How Access To Medical Marijuanas In NSW Has Changed

Access and availability have always been contentious factors when it comes to medical marijuanas in NSW. Ever since the landmark decision in 2016 by the federal government to legalise the prescribing of medical marijuanas in NSW and the rest of the country, a crop of new debates and legalities were brought to the forefront.

After all, the substance has been illegal for so many years that a quick turnaround would never be as simple as flipping a switch. There’s perhaps no better representation of the complexities of medicinal cannabis than with the issue of access and the red tape surrounding prescriptions.

While there are telehealth companies that can prescribe medical marijuanas in NSW to patients with a staff of qualified and registered healthcare professionals at the helm, there was a time when even this was a time-consuming affair and a headache for prescribing physicians and their patients.

Thankfully, the process has become simpler over time.

This article will detail just how much access has changed for medical marijuanas in NSW since the 2016 decision was handed down, and where it could potentially go in the future.

The Old Process

When the legislation was first passed, there were many hurdles to overcome from the perspective of the government, suppliers, patients, and prescribing healthcare personnel. As it was fresh territory, there were understandable (at the time) and stringent restrictions when it came to prescribing medical marijuanas in NSW.

The approvals process, in the beginning, was a strict one. If a doctor wished to prescribe medical marijuanas in NSW through the Special Access Scheme (SAS), healthcare practitioners would have to seek approval from the TGA and the state health governing body (some states varied on this requirement) before prescribing.

Companies also had to seek approval for the importation of medicinal cannabis with each shipment requiring fresh approval from the TGA which could sometimes keep deliveries restricted for months at a time and rendered a short supply for patients waiting on a prescription.

How It Has Changed

Since first being introduced in 2016 there have been several changes that have benefited the community of sufferers eagerly anticipating reform for access and flexibility with medical marijuanas in NSW. One of the major changes came about in 2017 with the adjustment to the approvals process for importation which reportedly started the ball rolling for keeping up supply with demand.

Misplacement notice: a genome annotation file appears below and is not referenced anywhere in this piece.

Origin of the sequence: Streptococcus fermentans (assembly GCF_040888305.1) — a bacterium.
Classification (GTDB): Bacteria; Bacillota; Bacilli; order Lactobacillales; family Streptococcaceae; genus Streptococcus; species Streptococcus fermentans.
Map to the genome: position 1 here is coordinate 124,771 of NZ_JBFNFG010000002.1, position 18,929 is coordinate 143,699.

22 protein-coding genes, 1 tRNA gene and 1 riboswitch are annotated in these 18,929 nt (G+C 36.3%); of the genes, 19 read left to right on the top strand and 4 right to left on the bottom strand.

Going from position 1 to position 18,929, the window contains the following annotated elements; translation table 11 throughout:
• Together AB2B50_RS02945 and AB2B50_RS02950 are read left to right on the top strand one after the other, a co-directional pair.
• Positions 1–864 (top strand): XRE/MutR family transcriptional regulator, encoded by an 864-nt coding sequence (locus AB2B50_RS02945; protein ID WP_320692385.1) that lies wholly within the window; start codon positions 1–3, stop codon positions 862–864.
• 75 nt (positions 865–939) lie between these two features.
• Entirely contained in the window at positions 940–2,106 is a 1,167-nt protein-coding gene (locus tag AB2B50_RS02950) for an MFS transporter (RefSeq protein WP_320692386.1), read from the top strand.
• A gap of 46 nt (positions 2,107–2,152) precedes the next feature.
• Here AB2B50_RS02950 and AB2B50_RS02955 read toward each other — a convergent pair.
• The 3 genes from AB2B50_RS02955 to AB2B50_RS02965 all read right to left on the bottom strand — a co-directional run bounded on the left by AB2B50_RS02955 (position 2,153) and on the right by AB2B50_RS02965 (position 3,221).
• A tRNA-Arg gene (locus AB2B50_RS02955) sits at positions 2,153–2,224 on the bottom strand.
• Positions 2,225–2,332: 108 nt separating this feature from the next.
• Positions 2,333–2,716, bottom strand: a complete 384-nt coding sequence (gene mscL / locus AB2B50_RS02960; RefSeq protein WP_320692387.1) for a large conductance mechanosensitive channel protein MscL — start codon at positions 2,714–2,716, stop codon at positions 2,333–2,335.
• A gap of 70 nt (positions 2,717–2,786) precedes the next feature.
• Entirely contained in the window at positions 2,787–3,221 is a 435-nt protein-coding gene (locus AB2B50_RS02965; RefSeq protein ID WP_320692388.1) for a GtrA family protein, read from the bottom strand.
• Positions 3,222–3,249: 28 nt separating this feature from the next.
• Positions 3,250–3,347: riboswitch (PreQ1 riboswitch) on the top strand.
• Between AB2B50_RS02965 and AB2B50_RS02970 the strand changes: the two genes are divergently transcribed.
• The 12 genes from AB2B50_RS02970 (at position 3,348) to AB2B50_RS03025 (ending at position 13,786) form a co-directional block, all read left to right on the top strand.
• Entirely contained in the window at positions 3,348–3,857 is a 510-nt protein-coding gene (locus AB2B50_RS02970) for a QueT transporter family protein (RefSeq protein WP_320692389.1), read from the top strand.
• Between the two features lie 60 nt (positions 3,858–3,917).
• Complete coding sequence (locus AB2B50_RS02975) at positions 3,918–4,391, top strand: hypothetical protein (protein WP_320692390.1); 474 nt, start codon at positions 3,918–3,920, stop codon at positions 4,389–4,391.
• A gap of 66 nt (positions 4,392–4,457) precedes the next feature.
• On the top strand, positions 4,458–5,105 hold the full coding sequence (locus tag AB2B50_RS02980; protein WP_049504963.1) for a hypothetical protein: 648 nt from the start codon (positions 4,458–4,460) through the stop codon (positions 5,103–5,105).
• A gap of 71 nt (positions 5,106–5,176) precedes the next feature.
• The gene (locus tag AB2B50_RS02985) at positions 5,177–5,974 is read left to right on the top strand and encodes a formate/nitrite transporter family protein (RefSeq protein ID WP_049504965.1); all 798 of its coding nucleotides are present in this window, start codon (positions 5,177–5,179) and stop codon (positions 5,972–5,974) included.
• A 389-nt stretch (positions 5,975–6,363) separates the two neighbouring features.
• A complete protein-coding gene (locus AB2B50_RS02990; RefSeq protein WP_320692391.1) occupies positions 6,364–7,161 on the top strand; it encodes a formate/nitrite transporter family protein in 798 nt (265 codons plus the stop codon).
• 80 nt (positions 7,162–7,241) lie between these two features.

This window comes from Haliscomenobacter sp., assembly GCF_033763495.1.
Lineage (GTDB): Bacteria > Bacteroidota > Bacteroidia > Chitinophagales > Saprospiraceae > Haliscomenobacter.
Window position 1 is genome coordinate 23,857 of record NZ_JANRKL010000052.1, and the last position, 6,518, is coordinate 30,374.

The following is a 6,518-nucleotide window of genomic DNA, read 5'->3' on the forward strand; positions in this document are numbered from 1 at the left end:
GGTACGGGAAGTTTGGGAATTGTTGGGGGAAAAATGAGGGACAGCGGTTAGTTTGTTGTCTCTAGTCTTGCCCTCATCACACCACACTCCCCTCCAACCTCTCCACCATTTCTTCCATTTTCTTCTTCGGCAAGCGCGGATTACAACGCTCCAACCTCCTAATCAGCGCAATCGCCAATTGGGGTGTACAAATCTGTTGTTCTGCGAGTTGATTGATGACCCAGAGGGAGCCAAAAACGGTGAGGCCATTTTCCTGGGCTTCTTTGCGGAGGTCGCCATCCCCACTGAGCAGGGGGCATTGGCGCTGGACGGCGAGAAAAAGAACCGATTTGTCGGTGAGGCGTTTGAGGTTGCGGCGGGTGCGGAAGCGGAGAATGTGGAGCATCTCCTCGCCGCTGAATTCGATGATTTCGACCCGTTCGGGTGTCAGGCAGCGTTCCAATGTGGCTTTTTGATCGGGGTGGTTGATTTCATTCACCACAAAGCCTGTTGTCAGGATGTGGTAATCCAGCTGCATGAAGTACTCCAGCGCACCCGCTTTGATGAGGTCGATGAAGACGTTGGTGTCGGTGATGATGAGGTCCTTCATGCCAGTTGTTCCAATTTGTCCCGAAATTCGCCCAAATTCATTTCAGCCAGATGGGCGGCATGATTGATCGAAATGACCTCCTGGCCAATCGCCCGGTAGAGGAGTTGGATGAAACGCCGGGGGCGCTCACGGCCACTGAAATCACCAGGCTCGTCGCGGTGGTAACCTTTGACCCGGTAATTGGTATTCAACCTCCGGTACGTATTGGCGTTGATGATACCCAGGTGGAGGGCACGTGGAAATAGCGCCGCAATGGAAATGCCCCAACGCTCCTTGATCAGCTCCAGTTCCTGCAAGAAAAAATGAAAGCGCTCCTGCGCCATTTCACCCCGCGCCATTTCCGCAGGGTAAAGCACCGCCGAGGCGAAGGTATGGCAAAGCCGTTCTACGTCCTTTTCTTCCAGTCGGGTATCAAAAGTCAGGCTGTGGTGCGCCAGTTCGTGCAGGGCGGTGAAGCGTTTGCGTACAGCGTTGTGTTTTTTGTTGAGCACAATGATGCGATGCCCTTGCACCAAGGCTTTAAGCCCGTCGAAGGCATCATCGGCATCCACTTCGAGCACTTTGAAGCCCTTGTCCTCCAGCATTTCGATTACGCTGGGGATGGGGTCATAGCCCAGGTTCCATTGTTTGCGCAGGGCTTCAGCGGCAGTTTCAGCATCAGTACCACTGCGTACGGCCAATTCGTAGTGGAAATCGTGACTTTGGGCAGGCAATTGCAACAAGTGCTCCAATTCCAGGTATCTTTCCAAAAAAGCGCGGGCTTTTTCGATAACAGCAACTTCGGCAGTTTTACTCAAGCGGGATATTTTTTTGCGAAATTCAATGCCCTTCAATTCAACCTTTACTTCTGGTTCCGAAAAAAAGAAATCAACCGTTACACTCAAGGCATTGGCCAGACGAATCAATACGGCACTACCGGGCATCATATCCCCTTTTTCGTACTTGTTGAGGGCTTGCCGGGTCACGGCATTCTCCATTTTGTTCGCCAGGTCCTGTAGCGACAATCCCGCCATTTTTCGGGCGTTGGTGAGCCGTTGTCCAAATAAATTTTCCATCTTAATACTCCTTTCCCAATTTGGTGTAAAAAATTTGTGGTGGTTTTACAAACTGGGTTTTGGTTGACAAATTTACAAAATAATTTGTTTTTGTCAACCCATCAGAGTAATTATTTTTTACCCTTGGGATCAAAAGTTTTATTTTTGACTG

However, one of the most impactful changes that we’ve seen for medical marijuanas in NSW and the rest of the country came about in 2021 with massive overhauls occurring in the prescribing and approvals stage of the process.

As of November 2021, applications made through either the SAS or by an Approved Prescriber (AP) for ‘unapproved’ cannabis products (which is the vast majority) are made based on the active ingredient rather than the brand. Instead of brands, cannabis products were instead delegated into 5 categories based on their THC and CBD strengths respectively.

This may not seem like a monumental step, but what it achieved was significant for patients and doctors alike. Streamlining the approvals process and cutting the bureaucratic burden that doctors had to face until that point meant more patients were able to access the medicines they were being prescribed more simply and efficiently.

Where It Could Go In The Future

As the public becomes more accepting and vital research is conducted into medical marijuanas in NSW – change is inevitable. Medical marijuanas in NSW are being researched by a specially designated research centre by the New South Wales Government which showcases the changing political landscape at the very least.

In the end, time will tell what happens to medical marijuanas in NSW and the rest of the country.

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